In a low enclosure adjacent to the wooden cabin live the Indian crested porcupines (Hystrix indica hirsutirostris). They are brave rodents, which dare to send tigers or leopards to flight. For their protection, some of the fur on their bodies and tails has been transformed into hollow quills. Under the layer of long and thin spikes, they hide another layer of shorter and thicker ones, however they are unable to launch them at a distance. The birds of prey are represented by the Greater spotted eagle (Clanga clanga).
The Far East
The largest living member of the Felidae family, the Siberian tiger (Panthera tigris altaica), has its valley in the zoo. The Czech name “ussurijský” isn’t very common in other languages. It`s derived from the Ussuri river in the Primorsky Krai, which flows through the area inhabited by these tigers today. There are only about 360 individuals out in nature today and they belong on the endangered species list. The Siberian tiger is a supreme predator, aside from humans they have no natural enemies. On it`s territory, it stalks wolves, bears and leopards and if the opportunity arises, it kills them. When emergency arises, it also hunts smaller vertebrates. It hides his spoils in its hideout, usually close to water. If disturbed, it covers its prey with leaves. It marks its territory with urine or scratches in the bark of trees. The natural habitat of these tigers has changed drastically in recent times. The tigers living in the last remnants of the forests are constantly being disturbed and are only able to find sustenance with the utmost difficulty. The tiger population is greatly influenced by the growing demand for various parts of the tigers body. Traditional Asian medicine is mostly to blame. Because of local traditions, myths and beliefs, processed tiger tail bones mixed with wine are still believed to be a powerful stimulant. The tiger penis is used as an aphrodisiac. The tail is broken apart and mixed with soap in order to cure various skin diseases. Bravery and resistance to fear is guaranteed by a tiger claw worn in a pocket or as a necklace.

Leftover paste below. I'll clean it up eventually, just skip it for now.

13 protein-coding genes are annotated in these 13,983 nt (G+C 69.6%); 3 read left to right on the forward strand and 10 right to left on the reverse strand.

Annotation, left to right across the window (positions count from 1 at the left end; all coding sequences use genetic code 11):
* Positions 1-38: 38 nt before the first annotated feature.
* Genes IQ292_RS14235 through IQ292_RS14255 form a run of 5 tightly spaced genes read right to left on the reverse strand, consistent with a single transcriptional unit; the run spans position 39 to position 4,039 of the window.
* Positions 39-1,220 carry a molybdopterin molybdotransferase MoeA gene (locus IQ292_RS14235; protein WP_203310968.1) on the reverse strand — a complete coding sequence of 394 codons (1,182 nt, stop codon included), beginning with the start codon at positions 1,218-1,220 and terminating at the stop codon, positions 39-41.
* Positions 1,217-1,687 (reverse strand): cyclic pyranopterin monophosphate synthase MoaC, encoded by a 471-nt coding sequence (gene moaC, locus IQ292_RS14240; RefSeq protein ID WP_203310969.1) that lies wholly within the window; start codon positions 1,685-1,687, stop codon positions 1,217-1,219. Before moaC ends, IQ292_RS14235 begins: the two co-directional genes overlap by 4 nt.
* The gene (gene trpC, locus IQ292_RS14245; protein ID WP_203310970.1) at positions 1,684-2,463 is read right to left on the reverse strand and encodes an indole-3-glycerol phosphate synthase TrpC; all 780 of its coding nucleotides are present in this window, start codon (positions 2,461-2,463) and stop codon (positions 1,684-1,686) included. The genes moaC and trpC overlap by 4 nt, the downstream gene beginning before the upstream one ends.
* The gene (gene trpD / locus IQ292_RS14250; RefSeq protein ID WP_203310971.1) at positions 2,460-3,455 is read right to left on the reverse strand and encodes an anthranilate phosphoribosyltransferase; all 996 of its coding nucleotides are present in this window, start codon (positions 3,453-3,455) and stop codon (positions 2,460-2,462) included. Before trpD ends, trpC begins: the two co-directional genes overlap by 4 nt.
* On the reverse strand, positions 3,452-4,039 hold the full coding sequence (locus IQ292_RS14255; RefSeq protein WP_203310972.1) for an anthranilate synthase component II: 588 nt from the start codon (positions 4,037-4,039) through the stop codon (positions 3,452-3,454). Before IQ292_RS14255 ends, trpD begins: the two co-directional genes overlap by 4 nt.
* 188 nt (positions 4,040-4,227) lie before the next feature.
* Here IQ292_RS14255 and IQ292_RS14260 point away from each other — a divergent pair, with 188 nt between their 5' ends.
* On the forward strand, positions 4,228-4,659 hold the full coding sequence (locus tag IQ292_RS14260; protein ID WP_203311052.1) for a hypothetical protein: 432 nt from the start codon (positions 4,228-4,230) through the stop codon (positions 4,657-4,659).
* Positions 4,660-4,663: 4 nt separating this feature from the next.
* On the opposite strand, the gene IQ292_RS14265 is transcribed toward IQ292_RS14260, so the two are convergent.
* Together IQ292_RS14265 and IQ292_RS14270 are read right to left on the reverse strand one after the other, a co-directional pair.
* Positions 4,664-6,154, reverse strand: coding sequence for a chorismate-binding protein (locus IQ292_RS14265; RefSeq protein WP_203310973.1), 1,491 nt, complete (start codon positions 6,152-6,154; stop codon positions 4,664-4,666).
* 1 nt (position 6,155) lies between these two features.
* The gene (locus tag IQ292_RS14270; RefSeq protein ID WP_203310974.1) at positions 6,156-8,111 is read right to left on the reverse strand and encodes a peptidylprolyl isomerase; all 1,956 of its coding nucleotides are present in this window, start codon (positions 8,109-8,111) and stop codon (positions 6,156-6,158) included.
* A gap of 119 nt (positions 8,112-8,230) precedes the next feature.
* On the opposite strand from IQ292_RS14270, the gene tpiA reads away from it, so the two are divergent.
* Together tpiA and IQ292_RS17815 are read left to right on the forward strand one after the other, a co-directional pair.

The Himalayan Mountains